One of life’s most frightening experiences can feeling of out-of-control during a car accident. Besides worrying about your physical injuries after the car accident, this event can have lasting traumatic effects psychologically. It is very common to experience a number of effects post-accident attributed to the trauma one undergoes in such an event.
Even though you may not acknowledge it to yourself or may not think it to apply to you, if you’re noticing strange or odd symptoms or changes in behaviour after an accident, you may be suffering from post-traumatic stress disorder. Below are ten possible car accident trauma effects that you may be experiencing:
1. The likelihood of trauma
According to estimates, up to 9% of people who experience a car accident will develop trauma effects. If you have previously experienced mental health treatment or have mental health related issues, the likelihood of developing PTSD rises to 60%.
2. A body’s natural response to trauma
For some people, PTSD presents very directly and the effects can be obvious in the sense that it’s readily apparent someone is struggling. This isn’t always the case, however. Trauma can essentially act itself out in many ways, including some car accident trauma effects that you may not expect. It is common for car accident trauma effects to continue up to six months after an accident, possibly longer if one’s undiagnosed or untreated.
3. Avoidance behaviours
If you reacted to your accident or perceived it to be endangering your life, as most often do, avoidance behaviours may present afterwards. This can be something as simple as refusing to take the highway or not wanting to get in the car. Avoidance strengths a conscious and/or subconscious belief that driving is dangerous. This thought pattern then repeats and repeats, again and again.
4. Suppression of thoughts
For a lot of people, they don’t want to revisit or entertain the emotions that come with a car accident. The result is that healthy processing of information begins to be interfered with. Suddenly, you may find yourself without emotions altogether or having a different outlook on life. How we feel can be a tricky thing and after a car accident, suppressing emotions can have unhealthy consequences long-term.
You may find yourself reacting to situations that normally wouldn’t bother you with more nervousness and frustration. You may find your heart rate increases, respiration increases, and sweating occurs when faced with certain events. In response, you also may find it difficult to maintain a sense of calm.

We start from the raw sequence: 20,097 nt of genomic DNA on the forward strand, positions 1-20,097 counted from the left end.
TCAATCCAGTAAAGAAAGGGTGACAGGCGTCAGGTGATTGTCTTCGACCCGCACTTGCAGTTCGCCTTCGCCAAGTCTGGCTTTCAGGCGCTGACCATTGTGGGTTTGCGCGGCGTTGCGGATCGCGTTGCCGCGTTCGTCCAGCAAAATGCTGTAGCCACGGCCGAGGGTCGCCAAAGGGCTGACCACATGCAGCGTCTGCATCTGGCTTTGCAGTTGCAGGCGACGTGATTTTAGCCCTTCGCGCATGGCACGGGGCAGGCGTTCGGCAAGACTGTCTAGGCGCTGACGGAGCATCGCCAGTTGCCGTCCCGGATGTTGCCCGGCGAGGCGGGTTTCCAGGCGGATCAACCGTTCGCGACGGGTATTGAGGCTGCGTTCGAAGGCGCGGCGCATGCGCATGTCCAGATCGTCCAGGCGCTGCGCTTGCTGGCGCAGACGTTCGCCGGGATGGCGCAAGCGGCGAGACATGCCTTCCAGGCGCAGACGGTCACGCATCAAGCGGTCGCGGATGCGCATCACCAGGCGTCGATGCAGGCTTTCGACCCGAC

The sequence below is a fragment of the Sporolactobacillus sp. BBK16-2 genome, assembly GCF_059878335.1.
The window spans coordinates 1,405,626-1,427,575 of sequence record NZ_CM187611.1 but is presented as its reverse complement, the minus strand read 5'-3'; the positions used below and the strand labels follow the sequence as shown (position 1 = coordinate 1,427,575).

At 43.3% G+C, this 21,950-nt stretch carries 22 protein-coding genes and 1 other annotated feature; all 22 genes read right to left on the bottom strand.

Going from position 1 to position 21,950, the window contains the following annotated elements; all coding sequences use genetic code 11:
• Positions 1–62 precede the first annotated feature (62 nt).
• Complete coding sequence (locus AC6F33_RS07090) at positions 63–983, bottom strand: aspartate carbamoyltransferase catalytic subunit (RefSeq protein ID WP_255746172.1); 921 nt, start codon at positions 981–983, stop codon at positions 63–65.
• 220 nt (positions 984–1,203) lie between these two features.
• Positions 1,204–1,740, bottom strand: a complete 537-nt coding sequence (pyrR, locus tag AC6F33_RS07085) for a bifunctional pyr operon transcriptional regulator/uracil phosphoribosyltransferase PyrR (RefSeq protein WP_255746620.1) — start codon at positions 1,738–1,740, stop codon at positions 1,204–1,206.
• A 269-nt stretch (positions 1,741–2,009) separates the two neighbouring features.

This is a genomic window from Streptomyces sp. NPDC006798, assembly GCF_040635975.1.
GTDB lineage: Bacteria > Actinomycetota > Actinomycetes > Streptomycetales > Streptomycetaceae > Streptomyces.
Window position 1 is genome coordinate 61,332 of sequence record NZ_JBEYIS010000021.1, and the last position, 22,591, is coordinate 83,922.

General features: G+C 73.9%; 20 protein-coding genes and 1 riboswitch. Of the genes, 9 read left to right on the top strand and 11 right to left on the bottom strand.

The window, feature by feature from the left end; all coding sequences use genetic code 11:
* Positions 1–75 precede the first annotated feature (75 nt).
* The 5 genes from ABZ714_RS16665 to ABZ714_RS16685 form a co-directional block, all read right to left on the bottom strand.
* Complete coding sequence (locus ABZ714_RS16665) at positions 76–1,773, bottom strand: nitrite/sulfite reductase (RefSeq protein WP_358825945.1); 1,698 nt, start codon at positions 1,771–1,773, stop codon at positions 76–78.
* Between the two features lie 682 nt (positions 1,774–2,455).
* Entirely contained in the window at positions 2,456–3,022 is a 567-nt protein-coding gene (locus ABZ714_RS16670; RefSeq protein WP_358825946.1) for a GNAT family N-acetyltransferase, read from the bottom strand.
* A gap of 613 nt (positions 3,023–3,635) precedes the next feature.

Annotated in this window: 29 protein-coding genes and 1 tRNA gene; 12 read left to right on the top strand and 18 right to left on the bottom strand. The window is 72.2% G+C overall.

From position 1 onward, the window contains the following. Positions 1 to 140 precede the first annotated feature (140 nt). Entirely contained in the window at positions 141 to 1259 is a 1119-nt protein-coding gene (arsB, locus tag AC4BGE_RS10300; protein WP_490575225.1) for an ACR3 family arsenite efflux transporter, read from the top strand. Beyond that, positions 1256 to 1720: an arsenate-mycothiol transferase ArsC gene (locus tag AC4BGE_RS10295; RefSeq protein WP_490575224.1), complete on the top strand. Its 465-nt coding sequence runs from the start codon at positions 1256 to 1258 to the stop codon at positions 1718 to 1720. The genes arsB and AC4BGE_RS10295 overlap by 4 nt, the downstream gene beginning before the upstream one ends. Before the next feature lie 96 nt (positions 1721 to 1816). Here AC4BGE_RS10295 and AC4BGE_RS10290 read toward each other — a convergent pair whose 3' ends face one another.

Some of the more intense cases of hyper-nervousness, otherwise referred to as ‘hyper-arousal’, can include symptoms like chest pain and the presence of symptoms akin to fibromyalgia or similar trauma-related chronic pain conditions.
For a lot of people, car accident trauma effects will begin and end with anxiety. This is the most common reaction to car accident related trauma. When a person hears a horn honk, brakes screeching, or is reminded of the event, they may experience an increased heart rate and feelings of being overwhelmed.
These car accident trauma effects are based on a fear response and can sometimes result in a person’s mental systems always being on alert. You may find yourself more easily startled or even jumpy around cars and vehicles.
7. Ruminations about trauma
Rumination is a tendency to always focus on the negative. This is done not only in patterns of thinking but also with mood. Rumination is believed by psychologists to be an underlying mechanism that creates depression in individuals who have suffered a trauma.
In a sense, one relieves the same negative sentiments experienced during or around a trauma. Like other patterns, this becomes a cycle that can be hard to shake especially if it’s not something noticeable.
Dissociation is a mental reaction to trauma that interprets what’s happening as a threat and therefore freezes feelings, shutting your emotions off or pausing them. It is a strategy some minds take on when they don’t have the ability to fight or flee in the face of a threat. Dissociation is extremely common among childhood trauma and rape victims. It’s essentially a coping mechanism.
A person who is struggling with car accident trauma effects may find themselves re-experiencing the event in various ways. This can come in the form of flashbacks, nightmares, visual or auditory memories which could border on hallucination, and repetitive thinking around the traumatic event.
Re-experiencing most commonly occurs at night and can make it tough to sleep. If you find yourself struggling to fall or stay asleep, it could be from subconscious re-experiencing you may not be aware that’s happening.
Emotional numbing strategies a person takes on can bring them away from people, places, or situations they would normally be fine with. This may or may not be related to the trauma. This unfortunately can impact daily activities, including family gatherings and interfere with professional commitments. Some may call it a sort of avoidance. Instead of going out and living your regular life, you may feel more comfortable staying at home and lying in bed as a form of withdrawal.